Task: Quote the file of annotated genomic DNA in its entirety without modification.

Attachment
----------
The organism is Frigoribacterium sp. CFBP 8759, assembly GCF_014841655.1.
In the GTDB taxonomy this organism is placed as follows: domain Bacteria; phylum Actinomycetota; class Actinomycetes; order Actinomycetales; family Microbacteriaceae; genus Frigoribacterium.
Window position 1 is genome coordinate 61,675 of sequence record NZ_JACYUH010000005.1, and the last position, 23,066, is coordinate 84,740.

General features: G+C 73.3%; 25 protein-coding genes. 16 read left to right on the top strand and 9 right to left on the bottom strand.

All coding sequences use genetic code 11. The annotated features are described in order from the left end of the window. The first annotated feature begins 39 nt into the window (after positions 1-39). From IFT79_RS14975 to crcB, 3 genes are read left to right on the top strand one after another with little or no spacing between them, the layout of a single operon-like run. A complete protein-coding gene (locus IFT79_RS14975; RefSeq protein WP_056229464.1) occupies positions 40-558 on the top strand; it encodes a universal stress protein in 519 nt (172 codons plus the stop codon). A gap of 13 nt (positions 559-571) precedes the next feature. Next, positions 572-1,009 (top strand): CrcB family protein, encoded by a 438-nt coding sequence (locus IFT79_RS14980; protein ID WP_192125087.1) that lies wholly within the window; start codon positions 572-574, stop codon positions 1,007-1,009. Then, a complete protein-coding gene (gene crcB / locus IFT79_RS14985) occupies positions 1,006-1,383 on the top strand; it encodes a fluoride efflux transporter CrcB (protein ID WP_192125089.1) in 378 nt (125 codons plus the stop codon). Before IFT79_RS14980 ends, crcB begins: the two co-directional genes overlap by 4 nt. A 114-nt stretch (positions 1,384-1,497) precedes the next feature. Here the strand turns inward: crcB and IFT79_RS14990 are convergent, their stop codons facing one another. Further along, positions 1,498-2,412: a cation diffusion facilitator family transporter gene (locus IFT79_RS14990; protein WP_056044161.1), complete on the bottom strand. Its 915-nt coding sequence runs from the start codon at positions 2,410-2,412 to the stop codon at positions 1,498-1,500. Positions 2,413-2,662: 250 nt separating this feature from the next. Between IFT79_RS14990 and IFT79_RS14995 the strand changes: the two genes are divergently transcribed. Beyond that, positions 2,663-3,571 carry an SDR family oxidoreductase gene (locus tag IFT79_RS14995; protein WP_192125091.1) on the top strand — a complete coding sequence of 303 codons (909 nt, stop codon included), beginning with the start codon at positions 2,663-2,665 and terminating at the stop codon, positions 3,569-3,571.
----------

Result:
The organism is Frigoribacterium sp. CFBP 8759, assembly GCF_014841655.1.
In the GTDB taxonomy this organism is placed as follows: domain Bacteria; phylum Actinomycetota; class Actinomycetes; order Actinomycetales; family Microbacteriaceae; genus Frigoribacterium.
Window position 1 is genome coordinate 61,675 of sequence record NZ_JACYUH010000005.1, and the last position, 23,066, is coordinate 84,740.

General features: G+C 73.3%; 25 protein-coding genes. 16 read left to right on the top strand and 9 right to left on the bottom strand.

All coding sequences use genetic code 11. The annotated features are described in order from the left end of the window. The first annotated feature begins 39 nt into the window (after positions 1-39). From IFT79_RS14975 to crcB, 3 genes are read left to right on the top strand one after another with little or no spacing between them, the layout of a single operon-like run. A complete protein-coding gene (locus IFT79_RS14975; RefSeq protein WP_056229464.1) occupies positions 40-558 on the top strand; it encodes a universal stress protein in 519 nt (172 codons plus the stop codon). A gap of 13 nt (positions 559-571) precedes the next feature. Next, positions 572-1,009 (top strand): CrcB family protein, encoded by a 438-nt coding sequence (locus IFT79_RS14980; protein ID WP_192125087.1) that lies wholly within the window; start codon positions 572-574, stop codon positions 1,007-1,009. Then, a complete protein-coding gene (gene crcB / locus IFT79_RS14985) occupies positions 1,006-1,383 on the top strand; it encodes a fluoride efflux transporter CrcB (protein ID WP_192125089.1) in 378 nt (125 codons plus the stop codon). Before IFT79_RS14980 ends, crcB begins: the two co-directional genes overlap by 4 nt. A 114-nt stretch (positions 1,384-1,497) precedes the next feature. Here the strand turns inward: crcB and IFT79_RS14990 are convergent, their stop codons facing one another. Further along, positions 1,498-2,412: a cation diffusion facilitator family transporter gene (locus IFT79_RS14990; protein WP_056044161.1), complete on the bottom strand. Its 915-nt coding sequence runs from the start codon at positions 2,410-2,412 to the stop codon at positions 1,498-1,500. Positions 2,413-2,662: 250 nt separating this feature from the next. Between IFT79_RS14990 and IFT79_RS14995 the strand changes: the two genes are divergently transcribed. Beyond that, positions 2,663-3,571 carry an SDR family oxidoreductase gene (locus tag IFT79_RS14995; protein WP_192125091.1) on the top strand — a complete coding sequence of 303 codons (909 nt, stop codon included), beginning with the start codon at positions 2,663-2,665 and terminating at the stop codon, positions 3,569-3,571.